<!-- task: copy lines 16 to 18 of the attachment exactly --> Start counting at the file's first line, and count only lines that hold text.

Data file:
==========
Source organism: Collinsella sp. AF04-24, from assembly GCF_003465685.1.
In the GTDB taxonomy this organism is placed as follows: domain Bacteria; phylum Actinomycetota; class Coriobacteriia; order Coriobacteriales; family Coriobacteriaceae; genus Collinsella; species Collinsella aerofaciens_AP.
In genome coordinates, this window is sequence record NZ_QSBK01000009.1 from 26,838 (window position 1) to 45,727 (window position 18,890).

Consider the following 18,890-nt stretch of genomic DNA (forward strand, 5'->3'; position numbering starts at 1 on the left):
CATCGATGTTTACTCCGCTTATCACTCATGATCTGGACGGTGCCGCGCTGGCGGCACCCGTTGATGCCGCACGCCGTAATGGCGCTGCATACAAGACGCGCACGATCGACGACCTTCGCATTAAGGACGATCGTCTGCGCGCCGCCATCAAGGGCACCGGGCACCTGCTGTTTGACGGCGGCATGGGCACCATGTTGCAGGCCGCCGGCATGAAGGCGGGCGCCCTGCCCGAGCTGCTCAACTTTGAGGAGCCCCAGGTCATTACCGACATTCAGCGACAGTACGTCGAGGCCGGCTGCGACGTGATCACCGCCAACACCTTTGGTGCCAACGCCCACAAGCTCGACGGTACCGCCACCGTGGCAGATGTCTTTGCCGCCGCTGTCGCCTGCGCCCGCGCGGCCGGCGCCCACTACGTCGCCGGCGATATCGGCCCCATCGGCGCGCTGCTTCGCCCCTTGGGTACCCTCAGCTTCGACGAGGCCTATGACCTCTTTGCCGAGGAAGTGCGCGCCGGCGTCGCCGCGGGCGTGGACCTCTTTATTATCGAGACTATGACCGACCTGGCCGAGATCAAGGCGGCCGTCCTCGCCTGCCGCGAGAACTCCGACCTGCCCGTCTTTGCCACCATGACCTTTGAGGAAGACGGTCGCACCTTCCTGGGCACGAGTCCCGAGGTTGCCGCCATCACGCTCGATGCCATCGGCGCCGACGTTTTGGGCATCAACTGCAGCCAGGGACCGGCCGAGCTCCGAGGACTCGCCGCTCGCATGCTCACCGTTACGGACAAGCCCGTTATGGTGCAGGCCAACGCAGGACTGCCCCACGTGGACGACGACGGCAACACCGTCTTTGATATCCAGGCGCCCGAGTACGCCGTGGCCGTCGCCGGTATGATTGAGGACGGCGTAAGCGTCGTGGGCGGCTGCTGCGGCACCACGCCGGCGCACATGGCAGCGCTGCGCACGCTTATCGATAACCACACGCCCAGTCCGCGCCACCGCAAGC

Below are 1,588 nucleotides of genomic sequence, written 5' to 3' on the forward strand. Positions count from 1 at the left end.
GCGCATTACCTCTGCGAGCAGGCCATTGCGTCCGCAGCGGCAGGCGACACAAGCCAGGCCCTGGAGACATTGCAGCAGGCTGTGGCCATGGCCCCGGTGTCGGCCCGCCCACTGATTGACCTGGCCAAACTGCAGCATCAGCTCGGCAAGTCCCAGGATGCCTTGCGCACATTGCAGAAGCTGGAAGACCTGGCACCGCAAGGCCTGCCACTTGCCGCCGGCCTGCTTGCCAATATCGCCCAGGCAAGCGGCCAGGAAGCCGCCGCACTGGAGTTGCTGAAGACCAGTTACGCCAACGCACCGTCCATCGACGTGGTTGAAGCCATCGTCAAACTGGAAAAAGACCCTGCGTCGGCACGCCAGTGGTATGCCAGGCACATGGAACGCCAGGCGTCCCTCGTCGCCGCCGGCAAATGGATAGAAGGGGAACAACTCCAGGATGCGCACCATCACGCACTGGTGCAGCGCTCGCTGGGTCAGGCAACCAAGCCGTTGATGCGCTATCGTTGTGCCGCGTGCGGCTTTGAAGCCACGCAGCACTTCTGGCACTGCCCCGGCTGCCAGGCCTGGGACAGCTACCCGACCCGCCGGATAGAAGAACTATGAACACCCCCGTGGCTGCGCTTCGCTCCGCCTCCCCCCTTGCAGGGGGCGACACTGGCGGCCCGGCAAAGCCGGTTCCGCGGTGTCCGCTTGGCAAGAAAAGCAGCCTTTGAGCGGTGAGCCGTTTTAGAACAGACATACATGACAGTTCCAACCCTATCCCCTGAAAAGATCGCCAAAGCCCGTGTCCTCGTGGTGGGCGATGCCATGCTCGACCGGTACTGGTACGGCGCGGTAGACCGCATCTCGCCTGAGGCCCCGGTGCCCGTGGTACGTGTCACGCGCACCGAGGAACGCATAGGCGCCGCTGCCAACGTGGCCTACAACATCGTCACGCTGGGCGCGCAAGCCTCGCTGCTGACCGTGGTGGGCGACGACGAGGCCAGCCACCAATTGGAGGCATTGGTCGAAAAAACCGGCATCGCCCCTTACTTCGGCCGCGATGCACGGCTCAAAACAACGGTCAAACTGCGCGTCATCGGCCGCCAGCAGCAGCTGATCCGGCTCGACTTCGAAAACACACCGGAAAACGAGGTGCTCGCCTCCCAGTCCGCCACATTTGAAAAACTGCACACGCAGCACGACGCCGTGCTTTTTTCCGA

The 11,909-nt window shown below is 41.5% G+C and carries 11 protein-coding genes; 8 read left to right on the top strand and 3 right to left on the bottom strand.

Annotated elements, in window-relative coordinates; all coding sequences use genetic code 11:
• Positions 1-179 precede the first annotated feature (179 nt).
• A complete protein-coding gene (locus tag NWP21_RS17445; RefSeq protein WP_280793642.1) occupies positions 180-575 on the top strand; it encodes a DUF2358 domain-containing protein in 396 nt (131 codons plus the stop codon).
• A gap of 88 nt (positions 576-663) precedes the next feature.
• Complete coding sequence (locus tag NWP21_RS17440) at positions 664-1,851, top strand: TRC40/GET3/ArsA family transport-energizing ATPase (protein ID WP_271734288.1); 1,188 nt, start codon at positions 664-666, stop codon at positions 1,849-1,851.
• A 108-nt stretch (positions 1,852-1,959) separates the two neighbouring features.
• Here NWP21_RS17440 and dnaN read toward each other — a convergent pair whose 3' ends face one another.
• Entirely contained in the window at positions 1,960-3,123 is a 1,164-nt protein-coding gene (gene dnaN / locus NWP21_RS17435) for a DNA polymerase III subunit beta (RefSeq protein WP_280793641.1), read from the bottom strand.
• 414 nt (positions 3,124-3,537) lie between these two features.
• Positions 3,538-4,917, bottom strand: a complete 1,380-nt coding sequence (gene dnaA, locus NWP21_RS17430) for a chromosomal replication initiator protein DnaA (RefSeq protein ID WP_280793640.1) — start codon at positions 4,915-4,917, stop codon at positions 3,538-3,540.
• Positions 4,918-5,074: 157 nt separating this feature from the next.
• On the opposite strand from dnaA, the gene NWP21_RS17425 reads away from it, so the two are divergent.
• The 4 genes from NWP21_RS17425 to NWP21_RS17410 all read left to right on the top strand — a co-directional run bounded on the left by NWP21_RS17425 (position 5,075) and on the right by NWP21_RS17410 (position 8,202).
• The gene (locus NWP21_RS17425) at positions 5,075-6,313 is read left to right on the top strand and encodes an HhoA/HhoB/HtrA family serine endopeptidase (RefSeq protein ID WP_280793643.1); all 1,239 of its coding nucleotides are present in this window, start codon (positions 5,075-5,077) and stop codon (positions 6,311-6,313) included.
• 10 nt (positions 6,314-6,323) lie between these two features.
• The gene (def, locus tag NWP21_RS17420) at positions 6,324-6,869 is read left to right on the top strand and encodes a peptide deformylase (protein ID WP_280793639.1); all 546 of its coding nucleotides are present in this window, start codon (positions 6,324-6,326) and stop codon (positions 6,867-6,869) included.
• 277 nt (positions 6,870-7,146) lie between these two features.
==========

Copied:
• Entirely contained in the window at positions 1,960-3,123 is a 1,164-nt protein-coding gene (gene dnaN / locus NWP21_RS17435) for a DNA polymerase III subunit beta (RefSeq protein WP_280793641.1), read from the bottom strand.
• 414 nt (positions 3,124-3,537) lie between these two features.
• Positions 3,538-4,917, bottom strand: a complete 1,380-nt coding sequence (gene dnaA, locus NWP21_RS17430) for a chromosomal replication initiator protein DnaA (RefSeq protein ID WP_280793640.1) — start codon at positions 4,915-4,917, stop codon at positions 3,538-3,540.